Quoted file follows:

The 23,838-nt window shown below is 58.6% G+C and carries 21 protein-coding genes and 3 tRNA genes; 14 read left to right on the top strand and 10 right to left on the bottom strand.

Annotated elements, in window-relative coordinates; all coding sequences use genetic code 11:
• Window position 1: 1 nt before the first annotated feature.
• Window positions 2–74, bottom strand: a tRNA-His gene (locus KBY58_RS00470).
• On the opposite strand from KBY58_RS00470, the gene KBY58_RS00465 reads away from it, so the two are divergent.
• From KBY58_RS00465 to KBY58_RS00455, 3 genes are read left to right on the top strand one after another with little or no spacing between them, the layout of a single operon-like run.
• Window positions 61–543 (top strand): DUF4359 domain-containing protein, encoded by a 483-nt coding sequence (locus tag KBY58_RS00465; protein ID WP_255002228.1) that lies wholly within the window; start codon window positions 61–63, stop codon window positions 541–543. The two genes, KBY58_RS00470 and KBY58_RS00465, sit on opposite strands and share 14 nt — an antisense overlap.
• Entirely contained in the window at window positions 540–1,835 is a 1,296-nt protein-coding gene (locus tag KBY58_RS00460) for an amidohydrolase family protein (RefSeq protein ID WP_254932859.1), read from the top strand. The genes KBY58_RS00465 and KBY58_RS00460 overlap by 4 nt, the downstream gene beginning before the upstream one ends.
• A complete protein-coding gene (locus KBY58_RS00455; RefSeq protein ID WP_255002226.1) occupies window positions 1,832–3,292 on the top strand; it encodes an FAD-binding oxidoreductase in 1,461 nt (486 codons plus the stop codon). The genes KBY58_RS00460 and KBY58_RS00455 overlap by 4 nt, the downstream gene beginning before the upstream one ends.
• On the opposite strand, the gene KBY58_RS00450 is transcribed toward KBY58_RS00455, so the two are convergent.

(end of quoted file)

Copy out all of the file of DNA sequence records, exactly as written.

The 23,838-nt window shown below is 58.6% G+C and carries 21 protein-coding genes and 3 tRNA genes; 14 read left to right on the top strand and 10 right to left on the bottom strand.

Annotated elements, in window-relative coordinates; all coding sequences use genetic code 11:
• Window position 1: 1 nt before the first annotated feature.
• Window positions 2–74, bottom strand: a tRNA-His gene (locus KBY58_RS00470).
• On the opposite strand from KBY58_RS00470, the gene KBY58_RS00465 reads away from it, so the two are divergent.
• From KBY58_RS00465 to KBY58_RS00455, 3 genes are read left to right on the top strand one after another with little or no spacing between them, the layout of a single operon-like run.
• Window positions 61–543 (top strand): DUF4359 domain-containing protein, encoded by a 483-nt coding sequence (locus tag KBY58_RS00465; protein ID WP_255002228.1) that lies wholly within the window; start codon window positions 61–63, stop codon window positions 541–543. The two genes, KBY58_RS00470 and KBY58_RS00465, sit on opposite strands and share 14 nt — an antisense overlap.
• Entirely contained in the window at window positions 540–1,835 is a 1,296-nt protein-coding gene (locus tag KBY58_RS00460) for an amidohydrolase family protein (RefSeq protein ID WP_254932859.1), read from the top strand. The genes KBY58_RS00465 and KBY58_RS00460 overlap by 4 nt, the downstream gene beginning before the upstream one ends.
• A complete protein-coding gene (locus KBY58_RS00455; RefSeq protein ID WP_255002226.1) occupies window positions 1,832–3,292 on the top strand; it encodes an FAD-binding oxidoreductase in 1,461 nt (486 codons plus the stop codon). The genes KBY58_RS00460 and KBY58_RS00455 overlap by 4 nt, the downstream gene beginning before the upstream one ends.
• On the opposite strand, the gene KBY58_RS00450 is transcribed toward KBY58_RS00455, so the two are convergent.